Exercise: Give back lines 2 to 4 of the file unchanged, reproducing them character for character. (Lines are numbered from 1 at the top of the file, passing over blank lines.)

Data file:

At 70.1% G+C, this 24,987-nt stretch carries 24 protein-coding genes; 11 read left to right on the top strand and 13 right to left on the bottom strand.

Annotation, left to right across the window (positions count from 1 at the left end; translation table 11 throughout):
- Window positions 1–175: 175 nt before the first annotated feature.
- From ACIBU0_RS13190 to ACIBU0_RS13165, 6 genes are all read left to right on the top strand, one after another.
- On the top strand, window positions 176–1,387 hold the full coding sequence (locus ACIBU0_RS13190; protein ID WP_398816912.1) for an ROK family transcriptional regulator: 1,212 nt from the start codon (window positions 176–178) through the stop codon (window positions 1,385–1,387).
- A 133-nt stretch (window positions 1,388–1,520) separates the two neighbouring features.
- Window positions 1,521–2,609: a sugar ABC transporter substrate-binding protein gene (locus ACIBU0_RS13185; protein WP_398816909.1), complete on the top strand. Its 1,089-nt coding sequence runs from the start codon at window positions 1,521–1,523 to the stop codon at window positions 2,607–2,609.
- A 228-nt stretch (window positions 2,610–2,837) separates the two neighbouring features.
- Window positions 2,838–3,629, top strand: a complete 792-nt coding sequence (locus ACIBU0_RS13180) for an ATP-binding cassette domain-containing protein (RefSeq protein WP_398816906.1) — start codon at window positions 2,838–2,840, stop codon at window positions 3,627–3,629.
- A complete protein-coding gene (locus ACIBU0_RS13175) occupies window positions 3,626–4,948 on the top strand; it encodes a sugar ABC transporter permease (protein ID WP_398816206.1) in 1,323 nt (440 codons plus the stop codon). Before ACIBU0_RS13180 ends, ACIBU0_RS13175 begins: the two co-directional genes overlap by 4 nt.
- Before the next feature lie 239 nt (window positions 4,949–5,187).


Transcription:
Annotation, left to right across the window (positions count from 1 at the left end; translation table 11 throughout):
- Window positions 1–175: 175 nt before the first annotated feature.
- From ACIBU0_RS13190 to ACIBU0_RS13165, 6 genes are all read left to right on the top strand, one after another.